Scooters are known for having more storage space than the average motorcycle. Because the engine is actually connected to the rear wheel, that leaves a lot of room under the seat for stuff. It's convenient, but it still limits the utility of the bike when you want to buy more than some milk and bread at the store. The new GenZe 2.0 electric scooter not only has that under-seat space, but also sports a relatively huge bed (called the "BackBay") behind the seat. It's like a tiny two-wheeled pickup truck that can handle a few pizzas, a backpack or your dirty clothes as you take them to the Laundromat. I didn't have pizzas or filthy clothing to toss in the back, but I was able to take this urban utility scooter for a spin on Treasure Island before its launch in San Francisco and Portland, Oregon, this fall.
Built in Michigan by India-based Mahindra, the aluminum-frame GenZe 2.0 -- like a lot of scooters currently available and coming to market -- is technically a moped. The onboard software keeps the top speed at 30MPH. You might not be able to keep up with traffic on streets with a 40MPH speed limit, but you also won't need a motorcycle license to ride it.
The bike has three modes: Sport, Economy and Easy. Easy mode eases new riders into the wild and wooly world of traveling on two wheels by limiting acceleration. Once you've done that, you'll never use it again. For me, Economy is only for when I realize I'm in danger of killing the battery on the ride home. Fortunately, it has a range of 30 to 35 miles on a single charge and the battery is removable, so you can park the scooter and take the battery inside with you to charge it. The rather heavy battery (Mahindra says a lighter one will be available next year) takes about three and a half hours to charge. Because I'm usually in a hurry, I picked Sport mode.
Acceleration is on par with other electric scooters regulated to moped mode. It's smooth and eventually gets you to the top speed within about half a city block. While it's not going to be flying down city streets, it's a bit safer than the average scooter thanks to the 16-inch front wheel that makes it extremely stable. I could feel the bike trying to right itself as I leaned side to side while cruising down the road.
The large wheels (the rear one is 12 inches) also have the added advantage of making all those potholes your city refuses to fix less of a danger than if the GenZe used the smaller tires found on other bikes. Plus, that added stability also makes slow turns easier. I was able to pull tight circles while doing 2 MPH.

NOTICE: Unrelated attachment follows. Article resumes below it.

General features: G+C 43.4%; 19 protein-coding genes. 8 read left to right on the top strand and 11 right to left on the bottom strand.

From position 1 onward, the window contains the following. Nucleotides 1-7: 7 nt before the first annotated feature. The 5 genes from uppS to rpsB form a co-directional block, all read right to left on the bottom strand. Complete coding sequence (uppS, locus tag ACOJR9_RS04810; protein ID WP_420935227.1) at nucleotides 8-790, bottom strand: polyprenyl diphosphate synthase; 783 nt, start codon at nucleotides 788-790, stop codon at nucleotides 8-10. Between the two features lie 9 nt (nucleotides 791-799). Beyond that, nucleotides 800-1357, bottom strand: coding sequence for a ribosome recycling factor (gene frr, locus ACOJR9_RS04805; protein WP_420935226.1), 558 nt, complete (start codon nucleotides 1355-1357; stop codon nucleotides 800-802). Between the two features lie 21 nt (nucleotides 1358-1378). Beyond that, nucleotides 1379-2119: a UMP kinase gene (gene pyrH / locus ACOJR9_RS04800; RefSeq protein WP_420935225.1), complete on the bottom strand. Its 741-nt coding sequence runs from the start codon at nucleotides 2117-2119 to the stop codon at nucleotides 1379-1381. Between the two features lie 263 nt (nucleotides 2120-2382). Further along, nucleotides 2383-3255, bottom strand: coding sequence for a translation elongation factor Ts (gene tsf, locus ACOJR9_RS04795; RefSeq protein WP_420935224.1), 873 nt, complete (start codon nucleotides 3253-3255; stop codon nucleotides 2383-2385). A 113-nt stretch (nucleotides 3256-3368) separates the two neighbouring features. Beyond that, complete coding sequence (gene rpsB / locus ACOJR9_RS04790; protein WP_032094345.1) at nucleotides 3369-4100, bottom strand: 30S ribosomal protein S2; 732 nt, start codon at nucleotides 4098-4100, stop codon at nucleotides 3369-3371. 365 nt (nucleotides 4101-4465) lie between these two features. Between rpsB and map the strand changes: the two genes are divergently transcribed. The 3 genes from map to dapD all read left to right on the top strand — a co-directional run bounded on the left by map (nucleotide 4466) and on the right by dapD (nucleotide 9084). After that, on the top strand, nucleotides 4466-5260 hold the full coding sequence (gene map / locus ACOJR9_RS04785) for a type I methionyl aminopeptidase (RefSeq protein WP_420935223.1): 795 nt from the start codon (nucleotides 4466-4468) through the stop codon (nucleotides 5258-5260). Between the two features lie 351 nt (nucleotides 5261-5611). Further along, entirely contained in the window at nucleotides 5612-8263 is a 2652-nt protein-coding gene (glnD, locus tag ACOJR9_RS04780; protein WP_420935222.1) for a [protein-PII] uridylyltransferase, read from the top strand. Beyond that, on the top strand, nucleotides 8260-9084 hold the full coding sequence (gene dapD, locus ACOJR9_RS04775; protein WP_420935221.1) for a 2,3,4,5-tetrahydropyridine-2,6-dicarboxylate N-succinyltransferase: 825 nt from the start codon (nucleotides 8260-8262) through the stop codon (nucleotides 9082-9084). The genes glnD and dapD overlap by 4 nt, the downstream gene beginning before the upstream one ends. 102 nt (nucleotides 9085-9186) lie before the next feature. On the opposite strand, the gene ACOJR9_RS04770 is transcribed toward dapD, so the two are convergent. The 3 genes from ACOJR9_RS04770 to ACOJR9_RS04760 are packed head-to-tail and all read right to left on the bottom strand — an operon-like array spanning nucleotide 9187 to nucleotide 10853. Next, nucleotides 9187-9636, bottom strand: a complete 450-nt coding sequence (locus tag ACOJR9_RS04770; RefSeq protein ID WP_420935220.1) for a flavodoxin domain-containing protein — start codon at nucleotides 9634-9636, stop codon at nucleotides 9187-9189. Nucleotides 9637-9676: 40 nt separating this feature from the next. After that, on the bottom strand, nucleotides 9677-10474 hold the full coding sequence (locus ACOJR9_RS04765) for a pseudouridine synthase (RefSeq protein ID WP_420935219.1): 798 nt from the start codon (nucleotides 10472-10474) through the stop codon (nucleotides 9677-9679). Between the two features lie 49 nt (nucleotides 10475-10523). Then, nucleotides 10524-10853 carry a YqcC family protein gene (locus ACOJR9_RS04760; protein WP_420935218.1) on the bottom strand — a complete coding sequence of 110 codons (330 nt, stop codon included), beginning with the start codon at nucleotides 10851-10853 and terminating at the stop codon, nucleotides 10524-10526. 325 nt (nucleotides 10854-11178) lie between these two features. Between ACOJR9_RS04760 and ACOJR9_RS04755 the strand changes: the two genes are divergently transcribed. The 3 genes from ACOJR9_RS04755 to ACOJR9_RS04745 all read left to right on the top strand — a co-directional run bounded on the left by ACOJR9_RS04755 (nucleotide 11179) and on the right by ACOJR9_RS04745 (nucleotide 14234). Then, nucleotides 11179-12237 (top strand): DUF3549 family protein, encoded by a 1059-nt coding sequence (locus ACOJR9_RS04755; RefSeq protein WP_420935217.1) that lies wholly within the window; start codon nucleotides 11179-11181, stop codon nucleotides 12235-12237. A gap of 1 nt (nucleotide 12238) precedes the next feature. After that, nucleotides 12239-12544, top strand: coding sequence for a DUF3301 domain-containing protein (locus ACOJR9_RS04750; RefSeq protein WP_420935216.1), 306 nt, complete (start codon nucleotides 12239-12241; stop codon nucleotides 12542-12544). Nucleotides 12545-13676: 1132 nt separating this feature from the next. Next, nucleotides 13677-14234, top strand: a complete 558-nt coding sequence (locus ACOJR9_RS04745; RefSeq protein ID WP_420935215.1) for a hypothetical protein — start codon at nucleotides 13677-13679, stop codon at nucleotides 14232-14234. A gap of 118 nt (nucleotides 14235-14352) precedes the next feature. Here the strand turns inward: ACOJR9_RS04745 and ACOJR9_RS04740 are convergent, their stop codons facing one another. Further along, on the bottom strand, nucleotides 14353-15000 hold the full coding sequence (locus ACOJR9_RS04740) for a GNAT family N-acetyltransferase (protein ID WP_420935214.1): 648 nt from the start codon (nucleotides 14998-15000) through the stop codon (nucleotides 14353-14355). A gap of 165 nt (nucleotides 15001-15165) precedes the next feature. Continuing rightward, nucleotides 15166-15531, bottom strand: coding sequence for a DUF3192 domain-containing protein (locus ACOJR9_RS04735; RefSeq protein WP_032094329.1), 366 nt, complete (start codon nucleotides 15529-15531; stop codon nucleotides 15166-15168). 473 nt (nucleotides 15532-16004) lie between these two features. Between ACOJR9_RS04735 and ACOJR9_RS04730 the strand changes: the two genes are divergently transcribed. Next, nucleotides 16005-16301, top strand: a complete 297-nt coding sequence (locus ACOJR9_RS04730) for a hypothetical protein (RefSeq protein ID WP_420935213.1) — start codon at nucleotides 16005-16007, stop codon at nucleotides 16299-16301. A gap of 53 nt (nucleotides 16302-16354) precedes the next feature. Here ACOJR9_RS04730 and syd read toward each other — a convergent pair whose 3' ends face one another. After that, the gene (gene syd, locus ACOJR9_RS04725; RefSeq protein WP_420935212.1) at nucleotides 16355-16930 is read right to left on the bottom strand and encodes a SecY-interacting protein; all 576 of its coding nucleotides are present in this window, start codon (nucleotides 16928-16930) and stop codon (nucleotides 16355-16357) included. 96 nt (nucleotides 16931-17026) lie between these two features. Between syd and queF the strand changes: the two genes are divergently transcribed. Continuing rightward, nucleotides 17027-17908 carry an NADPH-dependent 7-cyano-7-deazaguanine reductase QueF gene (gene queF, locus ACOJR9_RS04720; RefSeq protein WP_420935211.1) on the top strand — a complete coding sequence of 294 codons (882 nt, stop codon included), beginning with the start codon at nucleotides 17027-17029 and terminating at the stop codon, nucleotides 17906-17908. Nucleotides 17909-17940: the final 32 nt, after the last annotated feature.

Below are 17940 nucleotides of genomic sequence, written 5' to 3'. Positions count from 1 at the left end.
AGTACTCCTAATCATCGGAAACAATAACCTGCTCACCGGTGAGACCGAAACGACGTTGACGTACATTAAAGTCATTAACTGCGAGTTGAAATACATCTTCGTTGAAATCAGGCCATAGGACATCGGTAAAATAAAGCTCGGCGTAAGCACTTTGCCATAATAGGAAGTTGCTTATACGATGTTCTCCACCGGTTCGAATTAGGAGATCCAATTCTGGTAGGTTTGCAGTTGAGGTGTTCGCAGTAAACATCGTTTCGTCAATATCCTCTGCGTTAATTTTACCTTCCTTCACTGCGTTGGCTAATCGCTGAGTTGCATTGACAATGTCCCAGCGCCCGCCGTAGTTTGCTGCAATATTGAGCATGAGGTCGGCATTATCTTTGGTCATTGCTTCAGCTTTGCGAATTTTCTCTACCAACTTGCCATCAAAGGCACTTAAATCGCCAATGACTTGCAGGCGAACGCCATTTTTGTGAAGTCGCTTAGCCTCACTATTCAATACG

As for hills, Mahindra says the bike will tackle an 8 percent grade at 30MPH for half a mile. Helpful for topographic wonderlands like San Francisco. Unfortunately, Treasure Island was built to be as flat as a board, so no hill-climbing tests for the pickup-inspired GenZe.
Like an actual truck, the sitting position is upright. There's no leaning forward; the high handlebar position keeps that from really being much of an option. My daily rider is a Vespa that also lends itself to an upright riding position, but this is far more pronounced. Right off the bat, the bike is trying to fix my horrible posture. After a few blocks, I got used to sitting at attention while riding.
On that high handlebar, though, is a 7-inch touchscreen that shows off your usual speed, battery and range stats. It's also how you unlock the bike. As with a smartphone, a PIN code is needed to start the GenZe. But, the most exciting feature is the ability to adjust the power and regenerative-braking settings of the bike directly from the display. Riders can customize their experience with a few flicks and taps. These settings can also be adjusted via a companion app.
The features meant to woo urban gearheads don't stop there. On the final production model, riders will also be able to top off their smartphones and other devices using two 12-volt charging ports. One will be located in the under-seat compartment so you can charge your phone while you store it. Oddly, the GenZe also has a reverse mode. I guess you could use it to back out of spaces. ¯\_(ツ)_/¯.
As for the BackBay bed in the back, the stock bike will have the rather large bucket that housed my backpack and DSLR with plenty of room to spare. There will also be hooks on the production model for bungee cords so all your stuff doesn't go flying into the street. But customers also have the option to upgrade the bay with a lockable lid and other accessories when the bike launches, which should be somewhere in either late September or early October. Expect it go for $3,000, with availability starting in San Francisco and Portland.
While the GenZe will be available for individual purchase, the company is also interested in fleet sales to colleges, resorts and rental services like Scoot. Don't be surprised to see a few of these filled with coolers and towels the next time you visit a beach town or in a city where people want the freedom of two wheels, but still need to do things like go shopping for more than a loaf of bread.